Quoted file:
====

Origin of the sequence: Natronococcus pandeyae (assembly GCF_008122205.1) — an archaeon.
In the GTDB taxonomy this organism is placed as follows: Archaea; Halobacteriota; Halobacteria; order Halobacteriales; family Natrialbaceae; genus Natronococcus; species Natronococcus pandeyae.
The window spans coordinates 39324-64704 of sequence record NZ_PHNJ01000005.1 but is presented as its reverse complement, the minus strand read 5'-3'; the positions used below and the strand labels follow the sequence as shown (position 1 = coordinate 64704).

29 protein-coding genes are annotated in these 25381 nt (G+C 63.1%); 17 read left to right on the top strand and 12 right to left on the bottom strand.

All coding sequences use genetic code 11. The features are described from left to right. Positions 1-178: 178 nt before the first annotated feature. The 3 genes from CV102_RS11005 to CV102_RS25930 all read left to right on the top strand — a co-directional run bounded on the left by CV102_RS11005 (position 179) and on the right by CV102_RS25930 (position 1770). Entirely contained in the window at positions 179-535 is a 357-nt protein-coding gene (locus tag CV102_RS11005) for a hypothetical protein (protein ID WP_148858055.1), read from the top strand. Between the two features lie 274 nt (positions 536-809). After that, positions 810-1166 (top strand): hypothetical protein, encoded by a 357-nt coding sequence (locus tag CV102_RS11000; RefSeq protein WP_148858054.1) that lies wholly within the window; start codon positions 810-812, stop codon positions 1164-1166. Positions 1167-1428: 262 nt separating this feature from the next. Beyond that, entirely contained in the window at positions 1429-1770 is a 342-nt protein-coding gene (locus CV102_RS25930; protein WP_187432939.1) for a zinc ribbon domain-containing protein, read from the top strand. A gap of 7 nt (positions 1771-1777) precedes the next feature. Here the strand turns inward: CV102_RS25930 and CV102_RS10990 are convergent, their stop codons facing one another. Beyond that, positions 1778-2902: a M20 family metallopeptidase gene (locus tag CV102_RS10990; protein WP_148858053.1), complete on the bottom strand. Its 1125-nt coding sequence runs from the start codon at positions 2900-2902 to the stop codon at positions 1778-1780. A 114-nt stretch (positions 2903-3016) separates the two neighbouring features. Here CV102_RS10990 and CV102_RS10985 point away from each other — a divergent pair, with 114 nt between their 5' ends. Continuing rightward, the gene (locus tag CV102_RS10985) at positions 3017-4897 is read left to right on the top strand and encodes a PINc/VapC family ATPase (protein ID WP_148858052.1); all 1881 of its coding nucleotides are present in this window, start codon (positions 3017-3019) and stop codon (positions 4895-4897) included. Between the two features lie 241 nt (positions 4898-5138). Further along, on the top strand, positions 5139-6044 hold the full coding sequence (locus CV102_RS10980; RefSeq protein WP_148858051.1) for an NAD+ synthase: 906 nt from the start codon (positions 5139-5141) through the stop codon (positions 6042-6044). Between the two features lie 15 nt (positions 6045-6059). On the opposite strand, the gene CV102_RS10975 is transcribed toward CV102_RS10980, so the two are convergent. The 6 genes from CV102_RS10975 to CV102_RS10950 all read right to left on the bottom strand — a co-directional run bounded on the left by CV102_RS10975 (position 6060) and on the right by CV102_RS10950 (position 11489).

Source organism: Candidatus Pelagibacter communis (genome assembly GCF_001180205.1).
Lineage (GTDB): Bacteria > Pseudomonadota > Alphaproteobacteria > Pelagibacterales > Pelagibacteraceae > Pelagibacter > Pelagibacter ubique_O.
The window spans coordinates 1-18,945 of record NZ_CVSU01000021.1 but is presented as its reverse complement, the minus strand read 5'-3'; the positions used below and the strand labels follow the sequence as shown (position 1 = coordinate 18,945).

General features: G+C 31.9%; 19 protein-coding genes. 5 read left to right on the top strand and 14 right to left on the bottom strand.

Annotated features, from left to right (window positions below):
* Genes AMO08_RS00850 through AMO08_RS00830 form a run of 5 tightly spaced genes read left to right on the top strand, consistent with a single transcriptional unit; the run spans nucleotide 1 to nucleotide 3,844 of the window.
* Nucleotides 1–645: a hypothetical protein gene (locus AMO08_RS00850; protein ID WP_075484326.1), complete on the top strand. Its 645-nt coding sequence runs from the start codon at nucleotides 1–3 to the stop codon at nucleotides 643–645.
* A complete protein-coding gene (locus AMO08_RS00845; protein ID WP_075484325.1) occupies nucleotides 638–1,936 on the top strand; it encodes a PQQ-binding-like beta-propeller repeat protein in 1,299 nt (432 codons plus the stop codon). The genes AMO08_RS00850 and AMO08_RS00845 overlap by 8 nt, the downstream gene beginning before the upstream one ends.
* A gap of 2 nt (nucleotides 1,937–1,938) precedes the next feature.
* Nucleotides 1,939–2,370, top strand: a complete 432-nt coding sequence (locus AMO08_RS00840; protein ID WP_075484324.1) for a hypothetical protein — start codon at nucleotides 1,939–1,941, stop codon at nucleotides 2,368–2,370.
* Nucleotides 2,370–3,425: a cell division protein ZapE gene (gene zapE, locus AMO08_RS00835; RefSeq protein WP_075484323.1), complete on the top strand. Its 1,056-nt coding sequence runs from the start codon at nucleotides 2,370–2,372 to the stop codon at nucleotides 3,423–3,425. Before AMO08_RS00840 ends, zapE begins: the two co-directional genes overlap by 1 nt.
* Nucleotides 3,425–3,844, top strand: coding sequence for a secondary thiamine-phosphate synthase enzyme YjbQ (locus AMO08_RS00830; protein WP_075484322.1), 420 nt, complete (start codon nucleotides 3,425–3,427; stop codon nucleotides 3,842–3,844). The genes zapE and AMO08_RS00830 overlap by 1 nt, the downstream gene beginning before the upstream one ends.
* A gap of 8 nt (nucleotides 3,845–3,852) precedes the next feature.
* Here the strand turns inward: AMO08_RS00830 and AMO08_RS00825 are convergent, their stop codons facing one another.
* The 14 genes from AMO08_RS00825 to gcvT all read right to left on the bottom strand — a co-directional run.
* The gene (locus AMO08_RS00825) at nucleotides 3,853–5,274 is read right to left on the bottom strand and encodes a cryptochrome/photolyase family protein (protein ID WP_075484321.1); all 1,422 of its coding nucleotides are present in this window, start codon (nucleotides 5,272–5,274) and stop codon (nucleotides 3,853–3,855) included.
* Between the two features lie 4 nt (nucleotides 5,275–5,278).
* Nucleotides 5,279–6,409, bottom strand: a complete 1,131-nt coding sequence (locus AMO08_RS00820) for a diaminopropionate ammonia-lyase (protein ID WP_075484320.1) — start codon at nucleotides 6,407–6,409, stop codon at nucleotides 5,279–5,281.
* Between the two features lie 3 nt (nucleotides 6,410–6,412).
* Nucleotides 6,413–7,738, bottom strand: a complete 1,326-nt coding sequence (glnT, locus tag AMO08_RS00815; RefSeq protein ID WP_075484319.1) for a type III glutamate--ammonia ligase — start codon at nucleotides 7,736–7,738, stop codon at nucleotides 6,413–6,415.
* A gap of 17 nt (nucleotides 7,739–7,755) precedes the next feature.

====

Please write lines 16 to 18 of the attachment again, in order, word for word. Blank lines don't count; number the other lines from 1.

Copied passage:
* Nucleotides 2,370–3,425: a cell division protein ZapE gene (gene zapE, locus AMO08_RS00835; RefSeq protein WP_075484323.1), complete on the top strand. Its 1,056-nt coding sequence runs from the start codon at nucleotides 2,370–2,372 to the stop codon at nucleotides 3,423–3,425. Before AMO08_RS00840 ends, zapE begins: the two co-directional genes overlap by 1 nt.
* Nucleotides 3,425–3,844, top strand: coding sequence for a secondary thiamine-phosphate synthase enzyme YjbQ (locus AMO08_RS00830; protein WP_075484322.1), 420 nt, complete (start codon nucleotides 3,425–3,427; stop codon nucleotides 3,842–3,844). The genes zapE and AMO08_RS00830 overlap by 1 nt, the downstream gene beginning before the upstream one ends.
* A gap of 8 nt (nucleotides 3,845–3,852) precedes the next feature.